Let’s get straight to the point. In reality, instead of talking about aperture in photography, we should theoretically talk about opening the diaphragm. This represents “a piece” of your camera lens, made up of circular blades. The aperture is quite simply the diameter of this circle. This is mainly what you need to remember about the aperture.
Notions and notation
The aperture is given in “f/number”. Example: f/1.8, f/11 or f/13. The number behind the ” f/ ” corresponds to the value of your chosen aperture (size of the diameter of your diaphragm). This is called ” f/stop “. So far, it’s simple, isn’t it? But things get complicated as the notation of aperture (“f/”) is reversed in relation to the size of your diagram’s opening. Ok, now I think I’ve lost you, right? What you just have to understand is that the smaller the number behind the f/ (ex f/1.4), the bigger the aperture (your hole is bigger). And conversely, the larger the number behind the f/, the smaller the aperture (ex f/13). No need to go into technical details of why this quirk, just remember that:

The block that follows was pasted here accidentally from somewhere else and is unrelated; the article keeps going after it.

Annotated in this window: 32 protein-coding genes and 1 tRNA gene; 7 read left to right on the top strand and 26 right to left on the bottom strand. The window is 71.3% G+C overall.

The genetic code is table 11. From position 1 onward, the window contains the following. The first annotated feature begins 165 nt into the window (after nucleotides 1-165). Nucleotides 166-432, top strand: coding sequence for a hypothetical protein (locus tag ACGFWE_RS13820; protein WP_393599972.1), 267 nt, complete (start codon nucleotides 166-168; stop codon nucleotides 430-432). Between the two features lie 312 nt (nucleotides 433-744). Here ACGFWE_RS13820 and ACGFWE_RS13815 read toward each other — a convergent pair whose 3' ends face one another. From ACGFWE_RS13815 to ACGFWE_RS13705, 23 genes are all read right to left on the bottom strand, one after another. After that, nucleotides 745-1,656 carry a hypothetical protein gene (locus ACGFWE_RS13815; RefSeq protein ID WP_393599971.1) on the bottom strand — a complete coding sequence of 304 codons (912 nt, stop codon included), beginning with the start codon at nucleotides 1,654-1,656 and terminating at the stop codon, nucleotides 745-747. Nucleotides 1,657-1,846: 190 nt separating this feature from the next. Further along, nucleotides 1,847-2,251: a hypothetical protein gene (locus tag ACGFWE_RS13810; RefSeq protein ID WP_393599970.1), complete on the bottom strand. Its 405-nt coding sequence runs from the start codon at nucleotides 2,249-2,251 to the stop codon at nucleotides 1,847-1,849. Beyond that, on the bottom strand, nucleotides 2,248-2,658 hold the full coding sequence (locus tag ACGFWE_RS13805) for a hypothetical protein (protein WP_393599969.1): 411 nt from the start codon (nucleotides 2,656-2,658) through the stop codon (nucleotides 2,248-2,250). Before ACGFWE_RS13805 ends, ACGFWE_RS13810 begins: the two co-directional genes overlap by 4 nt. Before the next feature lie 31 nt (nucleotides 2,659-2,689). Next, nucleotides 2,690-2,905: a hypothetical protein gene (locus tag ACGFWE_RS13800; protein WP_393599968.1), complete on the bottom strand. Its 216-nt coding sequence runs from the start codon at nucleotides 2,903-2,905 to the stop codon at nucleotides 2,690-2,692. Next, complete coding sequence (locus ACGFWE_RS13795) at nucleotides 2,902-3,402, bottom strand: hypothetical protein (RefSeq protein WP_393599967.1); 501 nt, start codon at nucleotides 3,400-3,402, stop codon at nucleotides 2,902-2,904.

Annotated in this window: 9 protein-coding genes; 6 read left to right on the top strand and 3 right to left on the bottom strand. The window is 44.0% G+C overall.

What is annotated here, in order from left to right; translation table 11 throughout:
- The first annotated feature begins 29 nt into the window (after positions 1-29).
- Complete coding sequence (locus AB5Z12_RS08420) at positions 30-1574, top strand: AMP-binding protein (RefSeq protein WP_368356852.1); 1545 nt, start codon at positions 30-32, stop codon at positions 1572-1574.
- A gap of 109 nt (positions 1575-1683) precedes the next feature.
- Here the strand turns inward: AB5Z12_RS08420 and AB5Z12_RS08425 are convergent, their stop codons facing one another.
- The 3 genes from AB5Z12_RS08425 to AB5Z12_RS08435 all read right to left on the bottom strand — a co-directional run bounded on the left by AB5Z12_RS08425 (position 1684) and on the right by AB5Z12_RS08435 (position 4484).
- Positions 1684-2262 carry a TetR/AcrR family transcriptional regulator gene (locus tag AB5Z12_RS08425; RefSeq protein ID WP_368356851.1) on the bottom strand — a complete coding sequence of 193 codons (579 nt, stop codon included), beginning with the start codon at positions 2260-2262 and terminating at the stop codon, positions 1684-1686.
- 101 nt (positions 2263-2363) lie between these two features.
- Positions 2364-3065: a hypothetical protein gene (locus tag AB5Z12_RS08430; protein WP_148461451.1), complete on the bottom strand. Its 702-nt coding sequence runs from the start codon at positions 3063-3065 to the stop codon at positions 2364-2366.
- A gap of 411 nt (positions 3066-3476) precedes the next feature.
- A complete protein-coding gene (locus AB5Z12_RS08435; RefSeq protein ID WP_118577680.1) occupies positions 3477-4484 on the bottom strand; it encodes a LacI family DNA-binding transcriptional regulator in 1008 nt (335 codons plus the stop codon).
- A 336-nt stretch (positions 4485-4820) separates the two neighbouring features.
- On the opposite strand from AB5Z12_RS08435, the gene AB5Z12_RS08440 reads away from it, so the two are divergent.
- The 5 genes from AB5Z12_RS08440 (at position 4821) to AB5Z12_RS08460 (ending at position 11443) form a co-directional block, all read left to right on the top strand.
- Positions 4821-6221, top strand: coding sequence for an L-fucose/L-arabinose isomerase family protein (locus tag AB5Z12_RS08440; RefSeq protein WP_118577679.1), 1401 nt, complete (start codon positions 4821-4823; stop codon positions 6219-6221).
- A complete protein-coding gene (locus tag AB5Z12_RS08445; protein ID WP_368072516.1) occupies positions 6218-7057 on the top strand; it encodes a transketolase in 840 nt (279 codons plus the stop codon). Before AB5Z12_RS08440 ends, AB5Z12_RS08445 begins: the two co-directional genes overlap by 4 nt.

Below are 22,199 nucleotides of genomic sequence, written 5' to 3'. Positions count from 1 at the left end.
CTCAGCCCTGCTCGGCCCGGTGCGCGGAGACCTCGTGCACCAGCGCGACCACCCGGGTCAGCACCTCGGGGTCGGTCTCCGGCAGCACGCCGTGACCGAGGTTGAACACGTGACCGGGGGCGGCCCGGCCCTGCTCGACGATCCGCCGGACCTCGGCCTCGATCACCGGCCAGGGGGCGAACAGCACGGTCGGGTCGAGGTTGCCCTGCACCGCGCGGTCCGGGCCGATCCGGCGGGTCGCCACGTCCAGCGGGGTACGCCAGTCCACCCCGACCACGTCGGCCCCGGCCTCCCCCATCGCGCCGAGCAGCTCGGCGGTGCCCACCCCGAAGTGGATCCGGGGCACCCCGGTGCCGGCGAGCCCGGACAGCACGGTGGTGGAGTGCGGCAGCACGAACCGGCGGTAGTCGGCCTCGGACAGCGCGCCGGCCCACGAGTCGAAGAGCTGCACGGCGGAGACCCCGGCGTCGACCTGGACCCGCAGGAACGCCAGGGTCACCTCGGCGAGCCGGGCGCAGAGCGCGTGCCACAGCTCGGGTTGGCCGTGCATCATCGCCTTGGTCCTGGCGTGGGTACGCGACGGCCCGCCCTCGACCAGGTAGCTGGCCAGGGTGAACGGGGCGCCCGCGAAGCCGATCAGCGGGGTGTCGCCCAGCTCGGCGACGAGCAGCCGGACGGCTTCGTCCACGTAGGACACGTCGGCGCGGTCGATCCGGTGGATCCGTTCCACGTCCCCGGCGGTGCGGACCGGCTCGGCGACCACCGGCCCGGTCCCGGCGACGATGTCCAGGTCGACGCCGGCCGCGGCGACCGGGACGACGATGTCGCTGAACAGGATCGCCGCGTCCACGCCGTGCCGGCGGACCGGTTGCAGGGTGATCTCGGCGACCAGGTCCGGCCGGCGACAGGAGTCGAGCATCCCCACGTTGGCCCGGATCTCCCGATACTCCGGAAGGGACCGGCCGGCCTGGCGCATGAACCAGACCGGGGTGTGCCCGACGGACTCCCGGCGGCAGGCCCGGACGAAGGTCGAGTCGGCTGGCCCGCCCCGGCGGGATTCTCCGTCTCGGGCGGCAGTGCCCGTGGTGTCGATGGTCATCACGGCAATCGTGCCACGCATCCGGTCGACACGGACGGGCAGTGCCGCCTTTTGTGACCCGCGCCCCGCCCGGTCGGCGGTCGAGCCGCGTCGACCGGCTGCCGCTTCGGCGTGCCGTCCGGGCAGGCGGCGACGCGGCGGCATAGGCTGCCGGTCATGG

The larger the aperture, the smaller the number
Reading aperture on a lens
To explain it more concretely, on all the lenses you will buy, the maximum aperture of the lens is indicated (in addition to the focal length). It can be fixed (e.g. 70-200 mm f/4) or sliding (70-300 mm f/4-5.6). When you only have one number behind the “f/”, it means the aperture is constant no matter what focal length you have. If you have two numbers behind the “f/”, it simply means that your maximum aperture will vary depending on your focal length. To put it simply: the more you zoom on your lens, the less light you will get to the sensor of your camera. So, you’ll have a darker picture (which is annoying because you’ll have to compensate with one of the two other parameters).
The notion of light